Most Macrobiotic Books Are Incorrect: There is no such thing as a “Macrobiotic Diet”
“Is there any scientific evidence for macrobiotics?” – that question has bothered me my whole life for the simple reason that it can’t be answered. It bothered me even as I stood in front of the National Cancer Institute’s Review Panel for Complementary and Alternative Medicine giving my presentation on the Kushi Institute’s Best Case Cancer Series in 2002. Even though the presentation was a tremendous success it bothered me because I knew that we will never be able to “prove” macrobiotics one way or another. We can only prove the influence and effects of specific food items, like whole grains or meat or sugar. “Macrobiotics” itself, can’t be proven because the question is not applicable and is irrelevant.
Macrobiotics is a field of study and a philosophy and can’t be tested at all. The term “macrobiotics” was first used scientifically and medically by Dr. Christoph Wilhelm Hufeland in the late 1700s to describe the “Art and Science of Prolonging Life.” Therefore, to ask if “macrobiotics” can be proved would be like incorrectly asking if “chemistry” can be proven. If we used Michio Kushi’s more recent definitions of macrobiotics then it is like incorrectly asking if “the principles of balance” can be proven. Balance is balance, and nature will automatically balance herself out no matter what we do. The question of macrobiotic “provability” is simply not applicable and is irrelevant.
Why then, does this question keep coming up? The answer is simple. It is because the media and most everybody portrays macrobiotics as a rigid, fixed diet known as the “macrobiotic diet”, and therefore, must be “provable” in its efficacy or not. Nothing could be further from the truth. No food is “forbidden” in macrobiotics because it is about the study of the effects of all foods. “Man can eat everything!” declares Michio Kushi, right in chapter 1 of his “Book of Macrobiotics”. Then where did the media get such a silly notion? Well, unfortunately, from those macrobiotic books that use the term “macrobiotic diet” which is almost of all of them, including ones by Michio Kushi and Georges Ohsawa.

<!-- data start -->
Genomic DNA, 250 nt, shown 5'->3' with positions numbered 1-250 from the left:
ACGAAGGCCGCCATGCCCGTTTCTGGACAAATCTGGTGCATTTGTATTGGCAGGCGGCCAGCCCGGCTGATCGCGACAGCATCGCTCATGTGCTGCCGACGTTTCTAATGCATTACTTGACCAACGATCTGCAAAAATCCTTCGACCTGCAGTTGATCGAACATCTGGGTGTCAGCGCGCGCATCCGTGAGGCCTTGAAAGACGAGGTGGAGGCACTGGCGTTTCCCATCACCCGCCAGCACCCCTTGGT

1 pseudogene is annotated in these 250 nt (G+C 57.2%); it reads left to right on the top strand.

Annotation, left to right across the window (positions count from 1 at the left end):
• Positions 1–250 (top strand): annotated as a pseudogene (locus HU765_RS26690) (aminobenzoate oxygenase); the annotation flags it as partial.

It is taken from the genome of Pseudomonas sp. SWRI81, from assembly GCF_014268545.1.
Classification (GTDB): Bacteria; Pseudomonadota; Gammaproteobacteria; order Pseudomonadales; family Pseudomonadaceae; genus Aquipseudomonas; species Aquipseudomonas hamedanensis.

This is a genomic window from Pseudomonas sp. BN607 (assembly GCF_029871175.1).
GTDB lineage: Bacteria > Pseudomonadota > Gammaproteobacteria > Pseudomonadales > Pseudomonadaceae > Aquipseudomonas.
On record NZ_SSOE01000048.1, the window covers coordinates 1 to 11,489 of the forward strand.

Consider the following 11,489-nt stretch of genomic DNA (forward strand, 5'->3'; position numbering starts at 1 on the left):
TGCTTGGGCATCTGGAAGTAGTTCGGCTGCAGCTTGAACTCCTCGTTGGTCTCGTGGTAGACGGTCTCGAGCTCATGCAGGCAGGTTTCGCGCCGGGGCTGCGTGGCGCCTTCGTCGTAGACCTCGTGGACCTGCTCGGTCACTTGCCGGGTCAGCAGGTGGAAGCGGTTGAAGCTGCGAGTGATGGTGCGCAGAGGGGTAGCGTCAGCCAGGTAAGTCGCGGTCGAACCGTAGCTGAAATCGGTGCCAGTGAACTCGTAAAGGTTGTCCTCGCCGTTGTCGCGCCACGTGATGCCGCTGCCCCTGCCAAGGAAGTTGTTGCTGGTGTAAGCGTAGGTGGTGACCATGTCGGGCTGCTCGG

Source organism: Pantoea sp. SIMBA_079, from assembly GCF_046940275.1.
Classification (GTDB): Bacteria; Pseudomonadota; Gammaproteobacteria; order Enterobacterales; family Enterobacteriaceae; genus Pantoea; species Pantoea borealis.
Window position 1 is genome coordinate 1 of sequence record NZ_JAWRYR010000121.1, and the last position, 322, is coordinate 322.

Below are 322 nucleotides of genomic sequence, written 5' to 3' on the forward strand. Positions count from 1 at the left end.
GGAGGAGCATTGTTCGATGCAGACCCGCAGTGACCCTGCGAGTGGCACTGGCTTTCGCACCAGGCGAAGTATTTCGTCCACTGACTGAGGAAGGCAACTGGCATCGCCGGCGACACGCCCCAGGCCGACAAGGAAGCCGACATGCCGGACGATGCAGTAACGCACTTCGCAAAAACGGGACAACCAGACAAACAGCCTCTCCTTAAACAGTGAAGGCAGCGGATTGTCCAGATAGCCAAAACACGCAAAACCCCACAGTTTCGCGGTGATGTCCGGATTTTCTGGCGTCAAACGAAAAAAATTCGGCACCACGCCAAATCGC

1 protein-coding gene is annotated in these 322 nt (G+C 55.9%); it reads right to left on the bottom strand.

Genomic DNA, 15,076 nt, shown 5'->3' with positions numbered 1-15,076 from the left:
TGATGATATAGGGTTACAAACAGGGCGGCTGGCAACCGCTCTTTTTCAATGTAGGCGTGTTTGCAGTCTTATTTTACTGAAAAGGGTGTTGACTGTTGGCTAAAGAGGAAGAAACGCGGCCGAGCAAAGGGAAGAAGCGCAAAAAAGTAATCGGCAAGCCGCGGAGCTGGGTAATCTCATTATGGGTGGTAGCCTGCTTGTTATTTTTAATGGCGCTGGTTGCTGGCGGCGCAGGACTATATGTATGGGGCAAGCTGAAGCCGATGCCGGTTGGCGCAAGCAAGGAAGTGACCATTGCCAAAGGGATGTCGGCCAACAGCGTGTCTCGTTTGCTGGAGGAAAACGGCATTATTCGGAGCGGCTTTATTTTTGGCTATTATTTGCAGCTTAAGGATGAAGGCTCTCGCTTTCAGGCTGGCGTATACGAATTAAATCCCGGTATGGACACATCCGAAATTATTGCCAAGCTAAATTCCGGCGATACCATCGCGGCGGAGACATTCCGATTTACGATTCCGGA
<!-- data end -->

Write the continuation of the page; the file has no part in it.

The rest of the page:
Twenty five years ago it was my job to promote macrobiotics to the masses. I was trying to come up with the right words for one piece of promotion when I had a sudden realization. I realized that I was using the word “macrobiotic” incorrectly. I realized that to say, “macrobiotic diet”, in its colloquial and popular form was incorrect because there is no one specific diet that is macrobiotic in the same sense that there is a vegetarian diet or Atkins or Raw Food diet . The closest thing to describing a macrobiotic diet is to say that it is a “plant-based whole grain centered” food philosophy with a set of generalized proportions outlined by Michio Kushi known as the “standard macrobiotic diet”. But describing macrobiotics as a “diet”, in the general colloquial sense, does not do it justice. It can be helpful, to a certain extent, but in the end, it is misleading, confusing and absolutely incorrect. Macrobiotics is about balance and harmony with the environment and, therefore food-wise, what may be good for one may not be good for another. The term, “macrobiotic diet,” is a misnomer – it doesn’t exist.